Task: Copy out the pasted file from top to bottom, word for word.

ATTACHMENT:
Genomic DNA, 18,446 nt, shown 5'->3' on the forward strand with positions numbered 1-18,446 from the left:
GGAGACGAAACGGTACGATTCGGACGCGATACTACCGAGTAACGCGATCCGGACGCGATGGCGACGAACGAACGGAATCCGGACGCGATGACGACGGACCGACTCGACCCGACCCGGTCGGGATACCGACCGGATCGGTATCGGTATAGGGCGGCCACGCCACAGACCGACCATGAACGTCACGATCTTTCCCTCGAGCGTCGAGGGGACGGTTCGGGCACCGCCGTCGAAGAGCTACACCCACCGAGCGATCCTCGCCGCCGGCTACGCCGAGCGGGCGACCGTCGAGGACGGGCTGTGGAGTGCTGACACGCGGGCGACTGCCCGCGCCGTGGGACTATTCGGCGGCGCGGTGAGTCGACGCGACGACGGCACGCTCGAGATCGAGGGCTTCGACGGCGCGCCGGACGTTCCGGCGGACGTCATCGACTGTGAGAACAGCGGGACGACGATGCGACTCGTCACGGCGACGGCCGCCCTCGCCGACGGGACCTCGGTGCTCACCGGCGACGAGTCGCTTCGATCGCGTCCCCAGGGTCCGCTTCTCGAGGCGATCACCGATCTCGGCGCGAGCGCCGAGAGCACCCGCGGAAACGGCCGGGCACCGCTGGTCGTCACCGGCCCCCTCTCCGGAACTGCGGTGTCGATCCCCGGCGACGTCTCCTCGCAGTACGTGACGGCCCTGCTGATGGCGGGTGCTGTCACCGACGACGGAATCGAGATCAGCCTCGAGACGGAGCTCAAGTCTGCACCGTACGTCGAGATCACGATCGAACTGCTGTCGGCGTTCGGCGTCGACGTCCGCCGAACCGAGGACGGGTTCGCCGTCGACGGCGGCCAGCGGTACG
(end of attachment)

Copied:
Genomic DNA, 18,446 nt, shown 5'->3' on the forward strand with positions numbered 1-18,446 from the left:
GGAGACGAAACGGTACGATTCGGACGCGATACTACCGAGTAACGCGATCCGGACGCGATGGCGACGAACGAACGGAATCCGGACGCGATGACGACGGACCGACTCGACCCGACCCGGTCGGGATACCGACCGGATCGGTATCGGTATAGGGCGGCCACGCCACAGACCGACCATGAACGTCACGATCTTTCCCTCGAGCGTCGAGGGGACGGTTCGGGCACCGCCGTCGAAGAGCTACACCCACCGAGCGATCCTCGCCGCCGGCTACGCCGAGCGGGCGACCGTCGAGGACGGGCTGTGGAGTGCTGACACGCGGGCGACTGCCCGCGCCGTGGGACTATTCGGCGGCGCGGTGAGTCGACGCGACGACGGCACGCTCGAGATCGAGGGCTTCGACGGCGCGCCGGACGTTCCGGCGGACGTCATCGACTGTGAGAACAGCGGGACGACGATGCGACTCGTCACGGCGACGGCCGCCCTCGCCGACGGGACCTCGGTGCTCACCGGCGACGAGTCGCTTCGATCGCGTCCCCAGGGTCCGCTTCTCGAGGCGATCACCGATCTCGGCGCGAGCGCCGAGAGCACCCGCGGAAACGGCCGGGCACCGCTGGTCGTCACCGGCCCCCTCTCCGGAACTGCGGTGTCGATCCCCGGCGACGTCTCCTCGCAGTACGTGACGGCCCTGCTGATGGCGGGTGCTGTCACCGACGACGGAATCGAGATCAGCCTCGAGACGGAGCTCAAGTCTGCACCGTACGTCGAGATCACGATCGAACTGCTGTCGGCGTTCGGCGTCGACGTCCGCCGAACCGAGGACGGGTTCGCCGTCGACGGCGGCCAGCGGTACG